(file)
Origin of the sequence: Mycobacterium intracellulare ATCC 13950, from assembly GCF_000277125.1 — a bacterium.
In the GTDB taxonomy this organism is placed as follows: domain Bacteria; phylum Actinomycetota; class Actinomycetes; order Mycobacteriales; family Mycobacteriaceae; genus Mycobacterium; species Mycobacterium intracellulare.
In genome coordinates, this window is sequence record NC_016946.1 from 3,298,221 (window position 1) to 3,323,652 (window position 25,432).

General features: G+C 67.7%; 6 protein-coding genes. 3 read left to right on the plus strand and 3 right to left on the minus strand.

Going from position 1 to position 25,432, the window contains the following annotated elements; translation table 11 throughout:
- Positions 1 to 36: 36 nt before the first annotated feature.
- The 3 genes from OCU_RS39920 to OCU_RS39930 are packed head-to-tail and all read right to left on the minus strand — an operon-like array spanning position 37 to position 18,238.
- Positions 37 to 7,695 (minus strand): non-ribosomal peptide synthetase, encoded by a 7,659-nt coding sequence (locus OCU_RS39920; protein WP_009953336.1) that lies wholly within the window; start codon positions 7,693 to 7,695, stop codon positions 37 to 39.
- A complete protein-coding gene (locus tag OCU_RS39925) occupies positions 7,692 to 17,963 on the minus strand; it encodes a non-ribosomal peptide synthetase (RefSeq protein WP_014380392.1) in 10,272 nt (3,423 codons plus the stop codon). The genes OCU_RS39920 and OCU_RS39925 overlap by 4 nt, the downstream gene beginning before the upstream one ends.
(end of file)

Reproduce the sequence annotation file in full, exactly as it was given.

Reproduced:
Origin of the sequence: Mycobacterium intracellulare ATCC 13950, from assembly GCF_000277125.1 — a bacterium.
In the GTDB taxonomy this organism is placed as follows: domain Bacteria; phylum Actinomycetota; class Actinomycetes; order Mycobacteriales; family Mycobacteriaceae; genus Mycobacterium; species Mycobacterium intracellulare.
In genome coordinates, this window is sequence record NC_016946.1 from 3,298,221 (window position 1) to 3,323,652 (window position 25,432).

General features: G+C 67.7%; 6 protein-coding genes. 3 read left to right on the plus strand and 3 right to left on the minus strand.

Going from position 1 to position 25,432, the window contains the following annotated elements; translation table 11 throughout:
- Positions 1 to 36: 36 nt before the first annotated feature.
- The 3 genes from OCU_RS39920 to OCU_RS39930 are packed head-to-tail and all read right to left on the minus strand — an operon-like array spanning position 37 to position 18,238.
- Positions 37 to 7,695 (minus strand): non-ribosomal peptide synthetase, encoded by a 7,659-nt coding sequence (locus OCU_RS39920; protein WP_009953336.1) that lies wholly within the window; start codon positions 7,693 to 7,695, stop codon positions 37 to 39.
- A complete protein-coding gene (locus tag OCU_RS39925) occupies positions 7,692 to 17,963 on the minus strand; it encodes a non-ribosomal peptide synthetase (RefSeq protein WP_014380392.1) in 10,272 nt (3,423 codons plus the stop codon). The genes OCU_RS39920 and OCU_RS39925 overlap by 4 nt, the downstream gene beginning before the upstream one ends.